The Sustainable Development Goals are a map of future opportunity and wellbeing. It’s that simple.
Since 2015, critics have fretted that the 17 Sustainable Development Goals (the SDGs) and their 169 action-specific targets are “too complex”, “unwieldy”, or “hard to keep track of”. But three critical insights can help to correct that perception:
The SDGs are a map of future opportunity and wellbeing.
193 nations agreed to implement all of them—within their borders, at all levels, and through international cooperation. That they apply to everyone makes their complex interactions a virtue.
Real progress on all 17 SDGs will create far better conditions for generalized human security and prosperity; lagging on one or more can affect opportunity across whole economies.
The collaborative effort to free humanity from suffering and deprivation—to open access to well-rounded lifelong education, to build peaceful and prosperous societies around an inclusive and resilient middle-class, reinforced by open civics—requires that we make serious progress on all 17 of these Global Goals, at all levels. This is everyone’s work, everyone’s responsibility, and markets and industries will adjust to this mandate—either with high or low intelligence.
The smarter a given policy or enterprise is, about the value of interactions between the SDGs, the better prepared it will be to thrive in the 21st century.
In the everyday sustainable economy, enhancement of value in one area supports an expansion of value in others. For example:
Progress on Sustainable Cities (11) and Innovation and Infrastructure (9) improves human health (3), enhances food security (2), creates more inclusive economic opportunity (8), and reduces poverty (1) and inequality (10).
Sustainable Quality Education (4) supports improved gender equality (5), while reducing poverty (1), hunger (2), and insecurity (16), and creating conditions for better health (3), better work prospects (8), reduced inequalities (10), and smarter, less destructive industrial practices (11, 12, 13, 14, 15).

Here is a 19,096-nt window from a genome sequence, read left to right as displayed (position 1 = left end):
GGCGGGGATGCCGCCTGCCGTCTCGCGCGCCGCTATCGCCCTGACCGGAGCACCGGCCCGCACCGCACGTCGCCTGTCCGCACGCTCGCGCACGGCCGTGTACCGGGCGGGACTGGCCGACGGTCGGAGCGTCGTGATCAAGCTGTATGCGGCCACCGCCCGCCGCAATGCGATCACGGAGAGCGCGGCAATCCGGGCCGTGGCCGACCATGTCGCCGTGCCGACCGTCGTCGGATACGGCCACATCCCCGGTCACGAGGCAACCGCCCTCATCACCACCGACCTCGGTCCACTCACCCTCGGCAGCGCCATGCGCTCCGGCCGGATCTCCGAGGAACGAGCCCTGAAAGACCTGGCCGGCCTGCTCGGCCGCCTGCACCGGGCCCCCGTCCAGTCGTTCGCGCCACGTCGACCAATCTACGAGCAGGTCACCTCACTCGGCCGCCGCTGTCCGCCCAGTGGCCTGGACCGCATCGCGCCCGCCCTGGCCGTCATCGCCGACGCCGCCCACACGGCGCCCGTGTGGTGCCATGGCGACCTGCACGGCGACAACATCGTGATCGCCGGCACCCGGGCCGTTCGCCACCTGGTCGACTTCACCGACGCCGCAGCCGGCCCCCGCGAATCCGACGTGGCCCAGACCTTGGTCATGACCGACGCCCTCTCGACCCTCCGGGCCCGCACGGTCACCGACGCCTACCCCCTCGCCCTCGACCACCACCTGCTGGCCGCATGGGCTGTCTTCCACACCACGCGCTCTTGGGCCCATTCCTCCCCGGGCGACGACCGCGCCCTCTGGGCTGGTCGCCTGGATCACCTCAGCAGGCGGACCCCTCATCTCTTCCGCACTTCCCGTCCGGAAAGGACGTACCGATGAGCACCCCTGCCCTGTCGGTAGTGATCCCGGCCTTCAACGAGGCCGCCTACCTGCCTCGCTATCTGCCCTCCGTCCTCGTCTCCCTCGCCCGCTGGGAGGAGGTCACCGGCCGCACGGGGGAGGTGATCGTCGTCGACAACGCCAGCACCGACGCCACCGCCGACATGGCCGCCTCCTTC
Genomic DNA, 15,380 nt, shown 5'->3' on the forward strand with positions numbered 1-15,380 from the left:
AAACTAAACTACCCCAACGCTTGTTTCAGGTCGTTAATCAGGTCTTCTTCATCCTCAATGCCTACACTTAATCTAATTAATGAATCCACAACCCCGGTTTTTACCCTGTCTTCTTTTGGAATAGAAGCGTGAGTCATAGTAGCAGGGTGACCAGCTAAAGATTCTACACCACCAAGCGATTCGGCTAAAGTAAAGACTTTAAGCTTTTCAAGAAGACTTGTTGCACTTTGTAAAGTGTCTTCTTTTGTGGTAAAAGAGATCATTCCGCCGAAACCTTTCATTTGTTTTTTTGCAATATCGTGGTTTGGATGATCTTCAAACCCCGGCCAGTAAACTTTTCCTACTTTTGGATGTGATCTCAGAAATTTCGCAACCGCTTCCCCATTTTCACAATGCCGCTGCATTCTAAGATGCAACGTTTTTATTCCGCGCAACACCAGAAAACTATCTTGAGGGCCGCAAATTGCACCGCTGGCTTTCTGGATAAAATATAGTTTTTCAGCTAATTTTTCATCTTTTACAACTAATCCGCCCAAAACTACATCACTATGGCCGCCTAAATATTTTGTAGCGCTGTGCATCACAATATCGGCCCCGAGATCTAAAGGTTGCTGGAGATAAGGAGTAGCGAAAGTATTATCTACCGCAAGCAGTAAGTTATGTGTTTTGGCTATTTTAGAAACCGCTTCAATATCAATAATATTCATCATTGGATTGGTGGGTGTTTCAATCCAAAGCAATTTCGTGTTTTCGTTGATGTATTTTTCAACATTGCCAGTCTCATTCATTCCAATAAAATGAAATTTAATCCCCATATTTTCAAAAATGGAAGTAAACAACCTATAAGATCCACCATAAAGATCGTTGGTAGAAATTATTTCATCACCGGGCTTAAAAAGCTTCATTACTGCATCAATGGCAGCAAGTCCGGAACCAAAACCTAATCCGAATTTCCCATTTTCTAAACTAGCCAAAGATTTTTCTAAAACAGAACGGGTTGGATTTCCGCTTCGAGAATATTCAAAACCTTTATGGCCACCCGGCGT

Improved Gender Equality is shown to reduce risk of conflict and injustice (16), reduce poverty (1) and hunger (2), and lead to more sustainable communities (11), as well as cleaner (6) and healthier (3) societies.
All of these listed here are further enhanced by progress toward Sustainable Energy for All (7), which allows children to study (4), cooking to be clean (3), cold chains to support food security (2), and more reliable management of water and sanitation (6), while also directly serving as climate action (13).
Future investment opportunity will be shaped by this logic of interactive, inclusive progress and prosperity. Advancing the SDGs is a way to ensure one's work will have enduring value—for enterprise, finance, society, and for our survival. We need the complex, interacting dynamics of work toward all 17 Goals to support everyone's success... or complex, interacting crises will make success more difficult for everyone.
Future opportunity and wellbeing depend on whether we meet this challenge.
It’s that simple.